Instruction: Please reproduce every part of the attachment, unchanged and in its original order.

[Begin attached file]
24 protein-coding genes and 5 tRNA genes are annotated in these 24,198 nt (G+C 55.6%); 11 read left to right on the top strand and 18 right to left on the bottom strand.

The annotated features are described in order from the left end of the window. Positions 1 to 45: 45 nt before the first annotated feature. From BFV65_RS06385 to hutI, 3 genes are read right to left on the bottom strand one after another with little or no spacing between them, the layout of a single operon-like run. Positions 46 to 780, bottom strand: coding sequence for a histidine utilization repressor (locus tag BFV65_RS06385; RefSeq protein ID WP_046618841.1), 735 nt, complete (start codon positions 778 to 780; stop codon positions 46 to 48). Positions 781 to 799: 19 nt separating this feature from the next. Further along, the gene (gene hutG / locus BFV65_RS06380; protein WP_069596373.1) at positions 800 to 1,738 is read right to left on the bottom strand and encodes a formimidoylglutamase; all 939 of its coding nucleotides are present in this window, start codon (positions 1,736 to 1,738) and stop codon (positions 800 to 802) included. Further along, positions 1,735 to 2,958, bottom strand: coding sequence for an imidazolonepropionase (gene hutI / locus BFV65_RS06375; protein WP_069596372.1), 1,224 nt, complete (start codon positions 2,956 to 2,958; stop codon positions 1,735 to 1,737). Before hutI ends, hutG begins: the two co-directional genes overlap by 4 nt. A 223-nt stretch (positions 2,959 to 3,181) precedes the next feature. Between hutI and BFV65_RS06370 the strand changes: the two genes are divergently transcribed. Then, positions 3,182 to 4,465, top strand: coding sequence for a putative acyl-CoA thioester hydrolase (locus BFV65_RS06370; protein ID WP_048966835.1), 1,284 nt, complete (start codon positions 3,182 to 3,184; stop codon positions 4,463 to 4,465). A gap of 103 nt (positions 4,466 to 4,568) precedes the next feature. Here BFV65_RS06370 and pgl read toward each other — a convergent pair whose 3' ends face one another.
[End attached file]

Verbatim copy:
24 protein-coding genes and 5 tRNA genes are annotated in these 24,198 nt (G+C 55.6%); 11 read left to right on the top strand and 18 right to left on the bottom strand.

The annotated features are described in order from the left end of the window. Positions 1 to 45: 45 nt before the first annotated feature. From BFV65_RS06385 to hutI, 3 genes are read right to left on the bottom strand one after another with little or no spacing between them, the layout of a single operon-like run. Positions 46 to 780, bottom strand: coding sequence for a histidine utilization repressor (locus tag BFV65_RS06385; RefSeq protein ID WP_046618841.1), 735 nt, complete (start codon positions 778 to 780; stop codon positions 46 to 48). Positions 781 to 799: 19 nt separating this feature from the next. Further along, the gene (gene hutG / locus BFV65_RS06380; protein WP_069596373.1) at positions 800 to 1,738 is read right to left on the bottom strand and encodes a formimidoylglutamase; all 939 of its coding nucleotides are present in this window, start codon (positions 1,736 to 1,738) and stop codon (positions 800 to 802) included. Further along, positions 1,735 to 2,958, bottom strand: coding sequence for an imidazolonepropionase (gene hutI / locus BFV65_RS06375; protein WP_069596372.1), 1,224 nt, complete (start codon positions 2,956 to 2,958; stop codon positions 1,735 to 1,737). Before hutI ends, hutG begins: the two co-directional genes overlap by 4 nt. A 223-nt stretch (positions 2,959 to 3,181) precedes the next feature. Between hutI and BFV65_RS06370 the strand changes: the two genes are divergently transcribed. Then, positions 3,182 to 4,465, top strand: coding sequence for a putative acyl-CoA thioester hydrolase (locus BFV65_RS06370; protein ID WP_048966835.1), 1,284 nt, complete (start codon positions 3,182 to 3,184; stop codon positions 4,463 to 4,465). A gap of 103 nt (positions 4,466 to 4,568) precedes the next feature. Here BFV65_RS06370 and pgl read toward each other — a convergent pair whose 3' ends face one another.